"While everyone else in the world seems to be ecstatic over this Lindberg[sic] fellow, it is the papyrus unearthed at Kozra that has claimed my undivided attention."

Henry Walton Jones, Senior[src]

Charles Lindbergh was a famous aviator.

Biography[edit | edit source]

The first man who flew non-stop from Europe to America, Charles Lindbergh's feat in May 1927 caused a worldwide sensation. Dr. Henry Jones did not share the enthusiasm, however, as he was more interested in other matters.[1]

Lindbergh also gained public attention when his infant son was kidnapped in the 1930s and found dead. Bruno Hauptmann was convicted and executed for the crime.[2]

Around 1934, Lindbergh and his family crossed the Atlantic Ocean to Europe.[3]

The aviator was later ostracized after speaking for US neutrality during World War II which was interpreted as being pro-Nazi. However, he did go on to fight during the conflict against the Japanese over the Pacific.[2]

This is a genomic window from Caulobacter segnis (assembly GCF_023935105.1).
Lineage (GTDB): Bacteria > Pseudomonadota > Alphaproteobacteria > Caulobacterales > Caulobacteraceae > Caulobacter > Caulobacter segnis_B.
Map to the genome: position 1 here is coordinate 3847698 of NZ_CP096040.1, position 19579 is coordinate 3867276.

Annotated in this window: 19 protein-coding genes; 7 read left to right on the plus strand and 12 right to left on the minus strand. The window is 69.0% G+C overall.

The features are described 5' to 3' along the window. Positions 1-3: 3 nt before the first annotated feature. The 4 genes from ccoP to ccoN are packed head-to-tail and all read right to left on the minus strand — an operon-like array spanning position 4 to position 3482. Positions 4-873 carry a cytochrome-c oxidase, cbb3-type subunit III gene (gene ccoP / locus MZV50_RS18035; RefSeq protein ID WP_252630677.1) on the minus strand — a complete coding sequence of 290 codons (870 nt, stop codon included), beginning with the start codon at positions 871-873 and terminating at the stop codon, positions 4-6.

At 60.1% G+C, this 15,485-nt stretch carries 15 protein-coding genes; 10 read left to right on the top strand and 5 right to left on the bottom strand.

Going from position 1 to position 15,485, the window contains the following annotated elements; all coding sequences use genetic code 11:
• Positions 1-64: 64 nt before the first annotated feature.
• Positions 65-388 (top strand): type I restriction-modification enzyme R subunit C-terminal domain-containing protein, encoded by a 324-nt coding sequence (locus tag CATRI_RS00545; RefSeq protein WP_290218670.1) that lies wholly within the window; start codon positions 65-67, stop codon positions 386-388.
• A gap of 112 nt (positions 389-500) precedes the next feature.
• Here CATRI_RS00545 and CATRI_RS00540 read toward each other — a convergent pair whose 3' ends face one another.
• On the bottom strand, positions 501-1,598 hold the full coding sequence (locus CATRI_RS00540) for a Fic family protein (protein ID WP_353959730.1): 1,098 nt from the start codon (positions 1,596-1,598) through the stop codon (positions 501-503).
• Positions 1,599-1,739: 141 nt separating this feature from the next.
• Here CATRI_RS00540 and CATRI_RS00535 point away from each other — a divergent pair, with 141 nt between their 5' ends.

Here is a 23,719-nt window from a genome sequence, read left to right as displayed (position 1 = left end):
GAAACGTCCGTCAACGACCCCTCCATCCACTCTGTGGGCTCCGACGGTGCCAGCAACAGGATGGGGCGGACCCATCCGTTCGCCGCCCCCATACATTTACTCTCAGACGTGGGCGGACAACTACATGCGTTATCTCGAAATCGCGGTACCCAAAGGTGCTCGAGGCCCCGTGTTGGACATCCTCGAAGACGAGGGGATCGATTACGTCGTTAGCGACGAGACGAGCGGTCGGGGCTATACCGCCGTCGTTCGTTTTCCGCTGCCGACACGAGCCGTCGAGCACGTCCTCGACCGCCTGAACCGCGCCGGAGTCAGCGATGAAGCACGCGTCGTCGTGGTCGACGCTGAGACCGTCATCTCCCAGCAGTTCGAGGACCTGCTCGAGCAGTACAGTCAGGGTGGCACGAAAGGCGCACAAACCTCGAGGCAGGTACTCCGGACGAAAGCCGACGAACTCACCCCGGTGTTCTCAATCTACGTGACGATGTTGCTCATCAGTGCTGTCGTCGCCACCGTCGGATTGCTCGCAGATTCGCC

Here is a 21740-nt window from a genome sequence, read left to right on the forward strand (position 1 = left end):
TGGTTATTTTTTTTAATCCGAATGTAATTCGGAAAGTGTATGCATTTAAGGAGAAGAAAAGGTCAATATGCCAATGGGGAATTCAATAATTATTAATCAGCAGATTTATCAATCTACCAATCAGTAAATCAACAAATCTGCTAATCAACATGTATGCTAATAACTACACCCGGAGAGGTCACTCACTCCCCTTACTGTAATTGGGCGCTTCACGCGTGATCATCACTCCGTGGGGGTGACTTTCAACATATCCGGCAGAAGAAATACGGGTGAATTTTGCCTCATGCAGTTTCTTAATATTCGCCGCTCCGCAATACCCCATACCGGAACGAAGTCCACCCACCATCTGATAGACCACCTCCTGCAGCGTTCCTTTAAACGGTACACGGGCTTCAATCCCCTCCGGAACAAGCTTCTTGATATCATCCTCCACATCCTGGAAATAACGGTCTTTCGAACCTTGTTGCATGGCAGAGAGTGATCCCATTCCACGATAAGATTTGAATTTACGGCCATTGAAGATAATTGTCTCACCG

Behind the scenes[edit | edit source]

The reference to Charles Lindbergh in the Grail Diary is minor, where Henry Jones misspells his name as Lindberg in an entry dated May 29, 1927. Other than the name and the date (Lindbergh performed his feat in 1927), there is not much context to identify "Lindberg".

Aviator Amelia Earhart would later be nicknamed "Lady Lindy" after Lindbergh.

A line in the Fate of Atlantis comic, set in 1939 suggests that Lindbergh and his family flew from America over the Atlantic "five years ago". As with the Grail Diary, little context is given, but it likely refers to their 1935 hasty and secretive "flight to Europe" (by ship) to escape press attention in the wake of the Lindbergh kidnapping.

Appearances[edit | edit source]

Sources[edit | edit source]

Notes and references[edit | edit source]

External links[edit | edit source]

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